730 F.2d 644
16 Ed. Law Rep. 1085
Kathy Norris JOHNSON and Loretta Wilcox, individually and on
behalf of all others similarly situated,
Ben F. SIKES, in his official capacity as Superintendent of
the Tattnall County Schools, the Tattnall County
School Board, and the Tattnall County
School District, Defendants-Appellees.
United States Court of Appeals,
April 23, 1984.
Rose E. Firestein, Savannah, Ga., Jonathan A. Zimring, Atlanta, Ga., for plaintiffs-appellants.
J. Franklin Edenfield, Swainsboro, Ga., for defendants-appellees.
Appeal from the United States District Court for the Southern District of Georgia.
Before HILL, VANCE and ANDERSON, Circuit Judges.
JAMES C. HILL, Circuit Judge:
Appellants challenge the Tattnall County School District's requirement that students pass an exit examination to obtain a high school diploma. We dismiss the appeal for lack of ripeness.
The Tattnall County School District ("the District") abolished separate schools for white and black students beginning with the 1970-71 academic year. During the same school year, the District instituted a tracking or ability grouping system for assigning students in the elementary and junior high schools, with the exception of students at Collins High School. The tracking system often resulted in racially identifiable classrooms and was abandoned in 1979-80 as a result of an investigation by the Office of Civil Rights.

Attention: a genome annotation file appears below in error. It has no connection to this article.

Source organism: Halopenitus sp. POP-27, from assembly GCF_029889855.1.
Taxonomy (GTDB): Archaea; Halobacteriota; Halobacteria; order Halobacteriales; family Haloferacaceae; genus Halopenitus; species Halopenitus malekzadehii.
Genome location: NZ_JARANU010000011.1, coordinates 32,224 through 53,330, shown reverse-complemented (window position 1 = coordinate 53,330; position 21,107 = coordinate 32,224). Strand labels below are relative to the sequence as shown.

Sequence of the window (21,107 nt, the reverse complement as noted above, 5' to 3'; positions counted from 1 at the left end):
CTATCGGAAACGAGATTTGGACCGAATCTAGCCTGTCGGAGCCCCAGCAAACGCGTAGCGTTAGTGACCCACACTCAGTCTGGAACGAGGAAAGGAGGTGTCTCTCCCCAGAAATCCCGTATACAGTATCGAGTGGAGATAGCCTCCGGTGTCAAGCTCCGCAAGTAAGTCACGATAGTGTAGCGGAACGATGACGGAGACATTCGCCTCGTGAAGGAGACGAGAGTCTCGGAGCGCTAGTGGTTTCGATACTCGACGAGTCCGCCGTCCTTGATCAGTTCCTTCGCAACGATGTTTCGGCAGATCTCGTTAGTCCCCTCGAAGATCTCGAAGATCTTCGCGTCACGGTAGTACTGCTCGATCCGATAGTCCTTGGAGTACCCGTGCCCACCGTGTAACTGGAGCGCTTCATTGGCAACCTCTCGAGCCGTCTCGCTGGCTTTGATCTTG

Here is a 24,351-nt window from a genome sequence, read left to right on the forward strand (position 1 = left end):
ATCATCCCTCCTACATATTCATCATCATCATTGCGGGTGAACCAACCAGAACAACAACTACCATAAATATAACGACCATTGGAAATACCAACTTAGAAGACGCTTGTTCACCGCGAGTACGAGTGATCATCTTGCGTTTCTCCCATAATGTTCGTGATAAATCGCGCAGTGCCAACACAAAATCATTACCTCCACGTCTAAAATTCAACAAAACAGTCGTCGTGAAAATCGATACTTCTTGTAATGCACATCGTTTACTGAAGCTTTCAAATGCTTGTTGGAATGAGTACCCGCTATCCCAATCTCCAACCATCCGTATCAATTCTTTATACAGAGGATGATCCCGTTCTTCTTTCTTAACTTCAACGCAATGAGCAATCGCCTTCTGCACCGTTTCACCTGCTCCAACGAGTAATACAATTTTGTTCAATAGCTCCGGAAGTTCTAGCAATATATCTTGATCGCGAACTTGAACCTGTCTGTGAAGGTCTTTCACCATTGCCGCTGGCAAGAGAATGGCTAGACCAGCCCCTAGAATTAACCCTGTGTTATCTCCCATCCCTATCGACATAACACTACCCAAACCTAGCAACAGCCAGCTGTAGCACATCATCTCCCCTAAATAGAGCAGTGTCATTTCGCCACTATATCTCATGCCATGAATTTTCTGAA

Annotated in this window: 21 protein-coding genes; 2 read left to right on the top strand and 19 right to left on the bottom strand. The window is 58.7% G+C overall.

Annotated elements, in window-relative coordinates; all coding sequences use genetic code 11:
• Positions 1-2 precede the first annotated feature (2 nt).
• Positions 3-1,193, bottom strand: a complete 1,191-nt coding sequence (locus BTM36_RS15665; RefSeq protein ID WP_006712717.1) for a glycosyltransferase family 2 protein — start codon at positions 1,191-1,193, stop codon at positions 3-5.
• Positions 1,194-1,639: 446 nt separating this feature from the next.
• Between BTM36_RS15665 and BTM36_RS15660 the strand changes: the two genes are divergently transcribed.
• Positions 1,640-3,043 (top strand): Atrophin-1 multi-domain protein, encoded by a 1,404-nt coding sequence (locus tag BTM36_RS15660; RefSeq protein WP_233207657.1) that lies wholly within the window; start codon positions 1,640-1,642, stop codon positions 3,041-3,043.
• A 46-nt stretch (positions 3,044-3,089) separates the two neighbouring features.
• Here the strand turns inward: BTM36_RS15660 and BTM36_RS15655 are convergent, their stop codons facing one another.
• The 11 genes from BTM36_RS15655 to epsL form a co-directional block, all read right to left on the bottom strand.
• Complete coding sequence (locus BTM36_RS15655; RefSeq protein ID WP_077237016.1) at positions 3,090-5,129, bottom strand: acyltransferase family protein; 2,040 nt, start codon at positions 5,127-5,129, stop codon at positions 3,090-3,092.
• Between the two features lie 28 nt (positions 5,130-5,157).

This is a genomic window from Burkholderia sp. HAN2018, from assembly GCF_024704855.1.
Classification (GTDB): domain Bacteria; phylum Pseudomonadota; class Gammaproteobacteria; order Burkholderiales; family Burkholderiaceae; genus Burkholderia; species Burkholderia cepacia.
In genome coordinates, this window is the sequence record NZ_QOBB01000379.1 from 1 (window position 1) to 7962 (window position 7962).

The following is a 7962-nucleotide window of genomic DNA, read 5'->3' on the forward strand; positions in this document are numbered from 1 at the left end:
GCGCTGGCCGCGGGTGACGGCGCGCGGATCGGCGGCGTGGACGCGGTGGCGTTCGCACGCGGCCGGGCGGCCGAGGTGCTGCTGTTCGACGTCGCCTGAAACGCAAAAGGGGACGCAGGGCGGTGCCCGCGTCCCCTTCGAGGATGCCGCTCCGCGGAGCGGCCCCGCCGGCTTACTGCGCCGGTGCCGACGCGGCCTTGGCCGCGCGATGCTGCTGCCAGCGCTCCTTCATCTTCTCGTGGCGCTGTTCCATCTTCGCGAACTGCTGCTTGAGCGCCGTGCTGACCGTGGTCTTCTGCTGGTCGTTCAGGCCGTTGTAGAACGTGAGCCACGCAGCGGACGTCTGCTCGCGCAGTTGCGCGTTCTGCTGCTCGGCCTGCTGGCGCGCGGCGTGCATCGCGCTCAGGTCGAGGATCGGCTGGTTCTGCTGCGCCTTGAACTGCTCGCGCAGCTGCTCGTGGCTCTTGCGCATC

In 1976, the Tattnall County School Board adopted a diploma policy requiring that, in addition to successful completion of a certain number of credit hours and sufficient school attendance, each graduating student perform at the ninth grade level (a score of 9.0) on the mathematics and reading portions of the California Achievement Test ("CAT"). As part of the testing requirement, the District instituted remedial courses for those who failed to achieve the requisite score and delayed the imposition of the diploma sanction until Spring, 1978. In 1978, 30 out of a class of 219 students did not obtain the required 9.0 score and, as a result, received certificates of attendance instead of diplomas; seventeen of those who only received certificates were black. Of the 192 members of the graduating class of 1979, 10 out of the 12 students who did not get a diploma because they failed the CAT were black. In 1980, 6 students out of 192 received certificates of attendance; all six were black.
This action was filed in October, 1979, by appellant Kathy Norris Johnson on behalf of herself and other black students in Tattnall County, Georgia, who have completed, will complete, or are eligible to complete all requirements for high school graduation and receipt of a high school diploma other than achieving a particular score on the CAT. Named as defendants were the Tattnall County School District, the Tattnall County School Board, and Ben F. Sikes, the Superintendent of Schools for Tattnall County. The complaint alleged that the exit examination: discriminates against the plaintiffs because of their race, in violation of the equal protection clause of the fourteenth amendment; is fundamentally unfair and therefore violates the plaintiffs' rights to due process of law as guaranteed by the fourteenth amendment; violates Title VI of the Civil Rights Act of 1964, 42 U.S.C. Sec. 2000d; and violates 20 U.S.C. Secs. 1703, 1706.1 The case was consolidated with a similar case, Walls v. Banks, and the district court certified the following classes: